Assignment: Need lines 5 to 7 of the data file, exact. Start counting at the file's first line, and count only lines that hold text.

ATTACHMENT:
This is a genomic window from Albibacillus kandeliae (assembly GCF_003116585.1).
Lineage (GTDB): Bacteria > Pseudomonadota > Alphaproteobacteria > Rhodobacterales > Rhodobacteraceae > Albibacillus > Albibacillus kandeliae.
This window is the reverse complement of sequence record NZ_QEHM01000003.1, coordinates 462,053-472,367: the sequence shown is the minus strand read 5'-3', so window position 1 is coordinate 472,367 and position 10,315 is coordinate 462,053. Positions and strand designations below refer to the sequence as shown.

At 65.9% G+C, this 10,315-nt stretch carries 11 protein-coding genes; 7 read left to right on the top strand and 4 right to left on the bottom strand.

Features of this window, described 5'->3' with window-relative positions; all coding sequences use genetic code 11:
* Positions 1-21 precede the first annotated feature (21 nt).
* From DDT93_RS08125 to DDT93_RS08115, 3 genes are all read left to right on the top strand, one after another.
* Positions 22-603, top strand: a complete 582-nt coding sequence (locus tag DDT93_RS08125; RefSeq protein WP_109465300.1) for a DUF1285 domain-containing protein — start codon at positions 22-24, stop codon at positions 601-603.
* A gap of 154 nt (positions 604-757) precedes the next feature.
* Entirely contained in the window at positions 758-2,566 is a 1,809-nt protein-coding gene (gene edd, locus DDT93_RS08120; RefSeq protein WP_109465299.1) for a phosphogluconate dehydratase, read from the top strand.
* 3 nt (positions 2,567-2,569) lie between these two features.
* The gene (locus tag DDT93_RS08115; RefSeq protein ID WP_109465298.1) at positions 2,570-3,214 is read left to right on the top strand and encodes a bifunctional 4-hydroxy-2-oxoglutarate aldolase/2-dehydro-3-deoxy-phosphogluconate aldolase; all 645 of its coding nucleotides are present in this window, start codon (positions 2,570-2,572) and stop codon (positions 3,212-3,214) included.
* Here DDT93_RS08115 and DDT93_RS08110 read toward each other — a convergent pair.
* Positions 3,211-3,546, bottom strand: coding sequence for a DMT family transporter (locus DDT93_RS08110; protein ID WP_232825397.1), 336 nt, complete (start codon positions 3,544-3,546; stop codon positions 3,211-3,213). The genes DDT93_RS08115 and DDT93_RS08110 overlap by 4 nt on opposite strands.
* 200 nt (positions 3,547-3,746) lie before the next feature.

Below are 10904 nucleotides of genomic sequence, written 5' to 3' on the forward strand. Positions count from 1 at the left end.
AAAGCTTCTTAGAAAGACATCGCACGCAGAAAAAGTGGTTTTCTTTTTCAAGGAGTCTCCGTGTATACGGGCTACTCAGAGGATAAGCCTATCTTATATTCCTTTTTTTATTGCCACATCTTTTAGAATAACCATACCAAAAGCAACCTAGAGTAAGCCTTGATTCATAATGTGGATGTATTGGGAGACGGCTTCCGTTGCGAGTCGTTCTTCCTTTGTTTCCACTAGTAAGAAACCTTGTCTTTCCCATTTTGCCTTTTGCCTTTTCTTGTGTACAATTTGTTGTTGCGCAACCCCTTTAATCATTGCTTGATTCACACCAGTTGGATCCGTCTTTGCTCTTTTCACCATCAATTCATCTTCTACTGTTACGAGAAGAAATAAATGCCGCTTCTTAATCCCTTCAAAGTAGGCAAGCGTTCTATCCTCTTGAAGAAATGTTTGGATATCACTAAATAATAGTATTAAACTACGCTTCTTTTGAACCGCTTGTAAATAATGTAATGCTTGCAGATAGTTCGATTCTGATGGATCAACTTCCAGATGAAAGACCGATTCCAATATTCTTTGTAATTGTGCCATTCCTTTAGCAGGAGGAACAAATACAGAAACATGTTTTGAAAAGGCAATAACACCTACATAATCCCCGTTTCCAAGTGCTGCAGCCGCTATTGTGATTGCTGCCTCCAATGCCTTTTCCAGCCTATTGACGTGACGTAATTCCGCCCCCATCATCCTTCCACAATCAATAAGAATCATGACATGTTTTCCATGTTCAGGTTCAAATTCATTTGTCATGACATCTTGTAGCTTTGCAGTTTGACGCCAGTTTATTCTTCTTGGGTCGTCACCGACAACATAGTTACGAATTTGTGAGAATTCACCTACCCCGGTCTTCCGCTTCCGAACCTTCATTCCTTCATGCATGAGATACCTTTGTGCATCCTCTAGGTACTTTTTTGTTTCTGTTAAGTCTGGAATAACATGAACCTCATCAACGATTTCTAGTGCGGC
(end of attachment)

Features of this window, described 5'->3' with window-relative positions; all coding sequences use genetic code 11:
* Positions 1-21 precede the first annotated feature (21 nt).
* From DDT93_RS08125 to DDT93_RS08115, 3 genes are all read left to right on the top strand, one after another.